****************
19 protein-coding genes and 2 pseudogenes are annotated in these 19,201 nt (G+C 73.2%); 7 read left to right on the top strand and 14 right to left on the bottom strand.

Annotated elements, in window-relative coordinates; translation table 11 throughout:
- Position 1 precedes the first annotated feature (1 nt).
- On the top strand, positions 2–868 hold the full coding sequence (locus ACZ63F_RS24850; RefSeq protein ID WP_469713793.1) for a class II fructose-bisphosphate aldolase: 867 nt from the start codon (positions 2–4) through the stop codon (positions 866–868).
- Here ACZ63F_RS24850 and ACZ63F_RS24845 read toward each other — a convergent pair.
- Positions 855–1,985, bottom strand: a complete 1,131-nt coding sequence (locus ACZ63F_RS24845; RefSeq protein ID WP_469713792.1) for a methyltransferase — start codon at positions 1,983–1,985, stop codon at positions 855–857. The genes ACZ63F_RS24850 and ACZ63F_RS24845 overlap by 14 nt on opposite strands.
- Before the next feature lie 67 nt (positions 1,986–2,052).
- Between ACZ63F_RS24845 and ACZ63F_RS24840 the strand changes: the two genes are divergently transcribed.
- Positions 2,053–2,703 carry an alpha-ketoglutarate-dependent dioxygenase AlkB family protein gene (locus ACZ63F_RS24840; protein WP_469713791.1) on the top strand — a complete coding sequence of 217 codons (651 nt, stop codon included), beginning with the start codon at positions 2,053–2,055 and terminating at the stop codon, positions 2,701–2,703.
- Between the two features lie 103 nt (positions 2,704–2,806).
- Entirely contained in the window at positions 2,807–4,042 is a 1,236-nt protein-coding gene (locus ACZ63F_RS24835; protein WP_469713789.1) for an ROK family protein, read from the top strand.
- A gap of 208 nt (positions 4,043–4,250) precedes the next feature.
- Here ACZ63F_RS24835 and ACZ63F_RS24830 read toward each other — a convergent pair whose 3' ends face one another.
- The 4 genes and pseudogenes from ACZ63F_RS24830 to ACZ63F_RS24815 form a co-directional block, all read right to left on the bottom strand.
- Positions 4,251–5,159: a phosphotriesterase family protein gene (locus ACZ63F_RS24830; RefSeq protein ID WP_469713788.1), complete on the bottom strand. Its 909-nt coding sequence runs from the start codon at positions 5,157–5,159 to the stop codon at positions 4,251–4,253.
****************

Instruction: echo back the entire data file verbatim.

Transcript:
19 protein-coding genes and 2 pseudogenes are annotated in these 19,201 nt (G+C 73.2%); 7 read left to right on the top strand and 14 right to left on the bottom strand.

Annotated elements, in window-relative coordinates; translation table 11 throughout:
- Position 1 precedes the first annotated feature (1 nt).
- On the top strand, positions 2–868 hold the full coding sequence (locus ACZ63F_RS24850; RefSeq protein ID WP_469713793.1) for a class II fructose-bisphosphate aldolase: 867 nt from the start codon (positions 2–4) through the stop codon (positions 866–868).
- Here ACZ63F_RS24850 and ACZ63F_RS24845 read toward each other — a convergent pair.
- Positions 855–1,985, bottom strand: a complete 1,131-nt coding sequence (locus ACZ63F_RS24845; RefSeq protein ID WP_469713792.1) for a methyltransferase — start codon at positions 1,983–1,985, stop codon at positions 855–857. The genes ACZ63F_RS24850 and ACZ63F_RS24845 overlap by 14 nt on opposite strands.
- Before the next feature lie 67 nt (positions 1,986–2,052).
- Between ACZ63F_RS24845 and ACZ63F_RS24840 the strand changes: the two genes are divergently transcribed.
- Positions 2,053–2,703 carry an alpha-ketoglutarate-dependent dioxygenase AlkB family protein gene (locus ACZ63F_RS24840; protein WP_469713791.1) on the top strand — a complete coding sequence of 217 codons (651 nt, stop codon included), beginning with the start codon at positions 2,053–2,055 and terminating at the stop codon, positions 2,701–2,703.
- Between the two features lie 103 nt (positions 2,704–2,806).
- Entirely contained in the window at positions 2,807–4,042 is a 1,236-nt protein-coding gene (locus ACZ63F_RS24835; protein WP_469713789.1) for an ROK family protein, read from the top strand.
- A gap of 208 nt (positions 4,043–4,250) precedes the next feature.
- Here ACZ63F_RS24835 and ACZ63F_RS24830 read toward each other — a convergent pair whose 3' ends face one another.
- The 4 genes and pseudogenes from ACZ63F_RS24830 to ACZ63F_RS24815 form a co-directional block, all read right to left on the bottom strand.
- Positions 4,251–5,159: a phosphotriesterase family protein gene (locus ACZ63F_RS24830; RefSeq protein ID WP_469713788.1), complete on the bottom strand. Its 909-nt coding sequence runs from the start codon at positions 5,157–5,159 to the stop codon at positions 4,251–4,253.